Cross-Cordillera exchange mediated by the Panama Canal increased the species richness of local freshwater fish communities.
Smith, Scott *,1, 2, Bell, Graham1, 3, Bermingham, Eldredge 1, 2, 1 Department of Biology, Montreal, Quebec, Canada2 Smithsonian Tropical Research Institute, Panama City, Panama, Republic of Panama3 Redpath Museum, Montreal, Quebec, Canada
ABSTRACT- Completion of the Panama Canal in 1914 breached the continental divide and set into motion a natural experiment of unprecedented magnitude by bringing into contact previously isolated freshwater fish communities. The construction of a freshwater corridor connecting evolutionarily isolated communities in Pacific and Caribbean watersheds dramatically increased the rate of dispersal, without affecting other environmental variables. Here, we report that a large fraction of species have been able to establish themselves on the other side of the continental divide, whereas none have become extinct, leading to a local increase in species richness. This demonstrates that community composition and species richness were regulated by the regional process of dispersal, rather than by local processes such as competition and predation and that local communities were not saturated.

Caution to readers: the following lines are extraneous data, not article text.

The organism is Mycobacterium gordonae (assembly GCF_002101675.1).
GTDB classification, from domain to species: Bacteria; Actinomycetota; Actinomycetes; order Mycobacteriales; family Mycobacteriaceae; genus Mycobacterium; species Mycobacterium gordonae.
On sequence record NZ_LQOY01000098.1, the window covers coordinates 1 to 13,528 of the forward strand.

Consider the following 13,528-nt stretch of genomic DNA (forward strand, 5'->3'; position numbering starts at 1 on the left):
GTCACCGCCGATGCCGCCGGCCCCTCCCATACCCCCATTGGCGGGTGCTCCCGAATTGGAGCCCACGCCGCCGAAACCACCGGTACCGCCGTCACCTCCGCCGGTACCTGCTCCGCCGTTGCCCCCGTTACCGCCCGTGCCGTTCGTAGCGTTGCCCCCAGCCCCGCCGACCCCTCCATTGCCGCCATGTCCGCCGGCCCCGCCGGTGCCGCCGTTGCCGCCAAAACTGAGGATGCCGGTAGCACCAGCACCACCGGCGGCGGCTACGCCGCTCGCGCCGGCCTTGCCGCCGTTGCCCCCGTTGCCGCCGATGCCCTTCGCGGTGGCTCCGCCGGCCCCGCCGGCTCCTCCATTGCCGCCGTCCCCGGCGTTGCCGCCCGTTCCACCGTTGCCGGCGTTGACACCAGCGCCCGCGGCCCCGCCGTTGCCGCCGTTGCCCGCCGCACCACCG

Key words: local and regional processes, community saturation, species richness, dispersal
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